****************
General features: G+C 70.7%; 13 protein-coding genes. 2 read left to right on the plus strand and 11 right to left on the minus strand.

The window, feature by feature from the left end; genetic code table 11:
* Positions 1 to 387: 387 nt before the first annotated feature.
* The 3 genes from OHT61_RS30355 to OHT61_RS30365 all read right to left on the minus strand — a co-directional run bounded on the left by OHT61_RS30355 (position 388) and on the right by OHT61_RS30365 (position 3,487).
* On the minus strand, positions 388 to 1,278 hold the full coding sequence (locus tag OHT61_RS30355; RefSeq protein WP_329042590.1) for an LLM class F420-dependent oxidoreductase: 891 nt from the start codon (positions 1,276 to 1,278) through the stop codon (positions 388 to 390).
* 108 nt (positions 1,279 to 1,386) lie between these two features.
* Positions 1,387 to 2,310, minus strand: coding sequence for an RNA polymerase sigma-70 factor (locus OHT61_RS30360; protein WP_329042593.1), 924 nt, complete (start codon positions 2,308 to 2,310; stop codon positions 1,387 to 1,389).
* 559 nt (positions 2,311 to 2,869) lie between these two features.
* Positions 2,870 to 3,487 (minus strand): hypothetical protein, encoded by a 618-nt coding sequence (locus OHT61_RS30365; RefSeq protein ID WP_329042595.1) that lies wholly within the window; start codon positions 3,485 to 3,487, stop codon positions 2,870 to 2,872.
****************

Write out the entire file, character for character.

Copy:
General features: G+C 70.7%; 13 protein-coding genes. 2 read left to right on the plus strand and 11 right to left on the minus strand.

The window, feature by feature from the left end; genetic code table 11:
* Positions 1 to 387: 387 nt before the first annotated feature.
* The 3 genes from OHT61_RS30355 to OHT61_RS30365 all read right to left on the minus strand — a co-directional run bounded on the left by OHT61_RS30355 (position 388) and on the right by OHT61_RS30365 (position 3,487).
* On the minus strand, positions 388 to 1,278 hold the full coding sequence (locus tag OHT61_RS30355; RefSeq protein WP_329042590.1) for an LLM class F420-dependent oxidoreductase: 891 nt from the start codon (positions 1,276 to 1,278) through the stop codon (positions 388 to 390).
* 108 nt (positions 1,279 to 1,386) lie between these two features.
* Positions 1,387 to 2,310, minus strand: coding sequence for an RNA polymerase sigma-70 factor (locus OHT61_RS30360; protein WP_329042593.1), 924 nt, complete (start codon positions 2,308 to 2,310; stop codon positions 1,387 to 1,389).
* 559 nt (positions 2,311 to 2,869) lie between these two features.
* Positions 2,870 to 3,487 (minus strand): hypothetical protein, encoded by a 618-nt coding sequence (locus OHT61_RS30365; RefSeq protein ID WP_329042595.1) that lies wholly within the window; start codon positions 3,485 to 3,487, stop codon positions 2,870 to 2,872.